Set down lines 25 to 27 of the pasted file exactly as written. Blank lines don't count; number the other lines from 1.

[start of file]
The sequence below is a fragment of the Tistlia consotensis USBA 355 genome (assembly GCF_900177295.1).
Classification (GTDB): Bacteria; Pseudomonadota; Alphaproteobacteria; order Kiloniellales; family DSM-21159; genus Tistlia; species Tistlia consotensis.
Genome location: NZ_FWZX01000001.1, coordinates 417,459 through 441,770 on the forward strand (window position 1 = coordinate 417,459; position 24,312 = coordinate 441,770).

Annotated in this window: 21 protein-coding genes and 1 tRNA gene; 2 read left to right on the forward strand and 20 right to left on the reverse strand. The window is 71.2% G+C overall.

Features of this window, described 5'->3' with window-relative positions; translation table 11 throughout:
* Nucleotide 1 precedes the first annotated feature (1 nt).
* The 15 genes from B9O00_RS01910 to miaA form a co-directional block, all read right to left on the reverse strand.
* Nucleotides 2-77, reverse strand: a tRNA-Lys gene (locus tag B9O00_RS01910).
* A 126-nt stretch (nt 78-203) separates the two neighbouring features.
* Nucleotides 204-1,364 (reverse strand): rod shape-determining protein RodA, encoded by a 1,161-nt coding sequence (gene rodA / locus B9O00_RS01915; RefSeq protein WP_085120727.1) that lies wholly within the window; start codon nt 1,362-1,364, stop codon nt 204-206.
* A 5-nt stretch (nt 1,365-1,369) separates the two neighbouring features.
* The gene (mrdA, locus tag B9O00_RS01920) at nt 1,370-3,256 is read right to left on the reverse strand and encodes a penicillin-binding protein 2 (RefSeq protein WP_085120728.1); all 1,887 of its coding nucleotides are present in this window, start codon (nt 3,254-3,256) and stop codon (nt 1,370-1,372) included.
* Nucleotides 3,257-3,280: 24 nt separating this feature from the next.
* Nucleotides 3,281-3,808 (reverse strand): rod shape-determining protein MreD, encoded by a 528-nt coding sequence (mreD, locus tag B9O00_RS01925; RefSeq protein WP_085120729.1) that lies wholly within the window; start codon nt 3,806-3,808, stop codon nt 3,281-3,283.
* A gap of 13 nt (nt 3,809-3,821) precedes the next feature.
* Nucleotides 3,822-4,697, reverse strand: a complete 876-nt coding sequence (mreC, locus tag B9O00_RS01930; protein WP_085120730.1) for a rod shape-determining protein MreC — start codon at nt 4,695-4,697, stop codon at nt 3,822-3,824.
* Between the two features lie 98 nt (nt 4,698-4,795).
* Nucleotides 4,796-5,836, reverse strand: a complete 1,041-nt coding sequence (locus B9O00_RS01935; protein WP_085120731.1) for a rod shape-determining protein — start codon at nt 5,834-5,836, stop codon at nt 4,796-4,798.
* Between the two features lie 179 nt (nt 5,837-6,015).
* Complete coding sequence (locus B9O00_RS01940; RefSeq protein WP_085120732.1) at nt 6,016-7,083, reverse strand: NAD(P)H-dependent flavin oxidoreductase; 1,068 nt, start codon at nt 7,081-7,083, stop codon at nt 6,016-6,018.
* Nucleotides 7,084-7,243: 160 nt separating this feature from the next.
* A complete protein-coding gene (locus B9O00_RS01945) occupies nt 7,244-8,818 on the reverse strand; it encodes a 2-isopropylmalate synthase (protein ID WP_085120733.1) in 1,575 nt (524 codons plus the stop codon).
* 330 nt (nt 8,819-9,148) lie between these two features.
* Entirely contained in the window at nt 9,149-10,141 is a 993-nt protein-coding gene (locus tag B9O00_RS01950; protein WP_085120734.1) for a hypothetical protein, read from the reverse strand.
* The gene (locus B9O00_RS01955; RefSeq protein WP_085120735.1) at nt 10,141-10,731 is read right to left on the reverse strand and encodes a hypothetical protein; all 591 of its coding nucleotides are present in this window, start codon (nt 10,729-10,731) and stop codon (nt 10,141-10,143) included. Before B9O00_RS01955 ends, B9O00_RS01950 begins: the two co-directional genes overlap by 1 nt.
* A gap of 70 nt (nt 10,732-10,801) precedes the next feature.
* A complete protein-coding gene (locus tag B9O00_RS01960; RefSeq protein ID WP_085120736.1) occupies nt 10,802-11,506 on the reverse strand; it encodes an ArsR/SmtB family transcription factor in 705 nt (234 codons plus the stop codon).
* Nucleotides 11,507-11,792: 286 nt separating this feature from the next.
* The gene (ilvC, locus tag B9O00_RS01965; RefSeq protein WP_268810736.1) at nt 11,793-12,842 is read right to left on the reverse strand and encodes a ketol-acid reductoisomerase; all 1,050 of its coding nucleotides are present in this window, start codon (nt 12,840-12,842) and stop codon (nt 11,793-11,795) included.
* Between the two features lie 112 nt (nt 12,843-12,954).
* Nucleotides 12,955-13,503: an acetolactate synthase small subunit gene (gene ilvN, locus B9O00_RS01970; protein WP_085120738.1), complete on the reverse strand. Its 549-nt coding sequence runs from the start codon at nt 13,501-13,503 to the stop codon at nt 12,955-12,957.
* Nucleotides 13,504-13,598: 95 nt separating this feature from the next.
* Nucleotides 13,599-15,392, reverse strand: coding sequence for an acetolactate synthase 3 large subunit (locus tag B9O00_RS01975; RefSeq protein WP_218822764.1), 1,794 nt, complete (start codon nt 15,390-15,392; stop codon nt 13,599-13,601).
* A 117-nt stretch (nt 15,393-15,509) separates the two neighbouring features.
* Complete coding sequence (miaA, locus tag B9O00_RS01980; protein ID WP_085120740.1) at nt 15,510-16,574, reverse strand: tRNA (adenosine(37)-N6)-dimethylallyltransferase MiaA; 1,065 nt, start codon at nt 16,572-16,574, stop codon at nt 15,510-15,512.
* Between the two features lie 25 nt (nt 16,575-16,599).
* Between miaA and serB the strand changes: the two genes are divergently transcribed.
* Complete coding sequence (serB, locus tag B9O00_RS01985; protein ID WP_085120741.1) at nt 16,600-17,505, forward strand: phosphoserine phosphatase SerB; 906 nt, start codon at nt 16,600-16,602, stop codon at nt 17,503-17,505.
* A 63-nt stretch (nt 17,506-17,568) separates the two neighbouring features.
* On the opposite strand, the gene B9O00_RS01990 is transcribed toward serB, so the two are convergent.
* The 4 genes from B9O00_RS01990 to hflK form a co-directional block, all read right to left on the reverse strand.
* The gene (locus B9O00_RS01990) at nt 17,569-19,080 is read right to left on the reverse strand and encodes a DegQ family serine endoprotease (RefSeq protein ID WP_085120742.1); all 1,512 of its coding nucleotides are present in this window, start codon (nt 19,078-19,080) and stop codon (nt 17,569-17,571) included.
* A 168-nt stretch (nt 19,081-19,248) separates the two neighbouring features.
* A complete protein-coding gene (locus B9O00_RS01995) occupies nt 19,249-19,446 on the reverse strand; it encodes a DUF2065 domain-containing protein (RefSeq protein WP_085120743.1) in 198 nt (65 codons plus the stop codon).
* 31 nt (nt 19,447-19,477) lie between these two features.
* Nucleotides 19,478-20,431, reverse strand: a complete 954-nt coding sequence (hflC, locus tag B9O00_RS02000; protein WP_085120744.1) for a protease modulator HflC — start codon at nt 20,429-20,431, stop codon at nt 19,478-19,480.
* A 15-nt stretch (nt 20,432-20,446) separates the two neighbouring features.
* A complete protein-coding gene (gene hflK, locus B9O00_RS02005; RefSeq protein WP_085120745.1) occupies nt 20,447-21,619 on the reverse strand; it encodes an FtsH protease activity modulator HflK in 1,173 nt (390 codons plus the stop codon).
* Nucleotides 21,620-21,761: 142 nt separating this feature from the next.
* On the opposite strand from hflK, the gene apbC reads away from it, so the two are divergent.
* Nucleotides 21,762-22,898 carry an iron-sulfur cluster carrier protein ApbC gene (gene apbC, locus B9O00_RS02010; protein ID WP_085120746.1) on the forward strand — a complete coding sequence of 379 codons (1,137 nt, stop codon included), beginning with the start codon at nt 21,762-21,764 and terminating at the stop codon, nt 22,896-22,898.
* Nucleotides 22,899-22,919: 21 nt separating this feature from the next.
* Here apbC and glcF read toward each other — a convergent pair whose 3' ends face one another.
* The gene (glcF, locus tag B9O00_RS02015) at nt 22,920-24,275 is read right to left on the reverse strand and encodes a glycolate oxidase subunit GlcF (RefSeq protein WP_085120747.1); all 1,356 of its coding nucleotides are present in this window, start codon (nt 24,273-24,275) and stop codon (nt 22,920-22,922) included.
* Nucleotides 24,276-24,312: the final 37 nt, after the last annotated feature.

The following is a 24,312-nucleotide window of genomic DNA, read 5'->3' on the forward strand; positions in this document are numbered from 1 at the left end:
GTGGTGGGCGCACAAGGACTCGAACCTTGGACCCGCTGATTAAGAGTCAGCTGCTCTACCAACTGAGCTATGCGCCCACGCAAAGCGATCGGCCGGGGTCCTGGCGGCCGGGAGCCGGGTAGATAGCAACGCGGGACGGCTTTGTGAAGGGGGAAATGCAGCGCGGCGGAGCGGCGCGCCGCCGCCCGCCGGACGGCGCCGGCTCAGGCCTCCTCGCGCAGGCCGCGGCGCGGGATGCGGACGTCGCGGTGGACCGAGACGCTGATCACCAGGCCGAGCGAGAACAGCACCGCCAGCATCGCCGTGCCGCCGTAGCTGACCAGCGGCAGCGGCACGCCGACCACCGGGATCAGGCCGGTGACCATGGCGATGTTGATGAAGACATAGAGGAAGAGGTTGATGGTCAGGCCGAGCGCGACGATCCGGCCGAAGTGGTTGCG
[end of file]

* The gene (locus B9O00_RS01955; RefSeq protein WP_085120735.1) at nt 10,141-10,731 is read right to left on the reverse strand and encodes a hypothetical protein; all 591 of its coding nucleotides are present in this window, start codon (nt 10,729-10,731) and stop codon (nt 10,141-10,143) included. Before B9O00_RS01955 ends, B9O00_RS01950 begins: the two co-directional genes overlap by 1 nt.
* A gap of 70 nt (nt 10,732-10,801) precedes the next feature.
* A complete protein-coding gene (locus tag B9O00_RS01960; RefSeq protein ID WP_085120736.1) occupies nt 10,802-11,506 on the reverse strand; it encodes an ArsR/SmtB family transcription factor in 705 nt (234 codons plus the stop codon).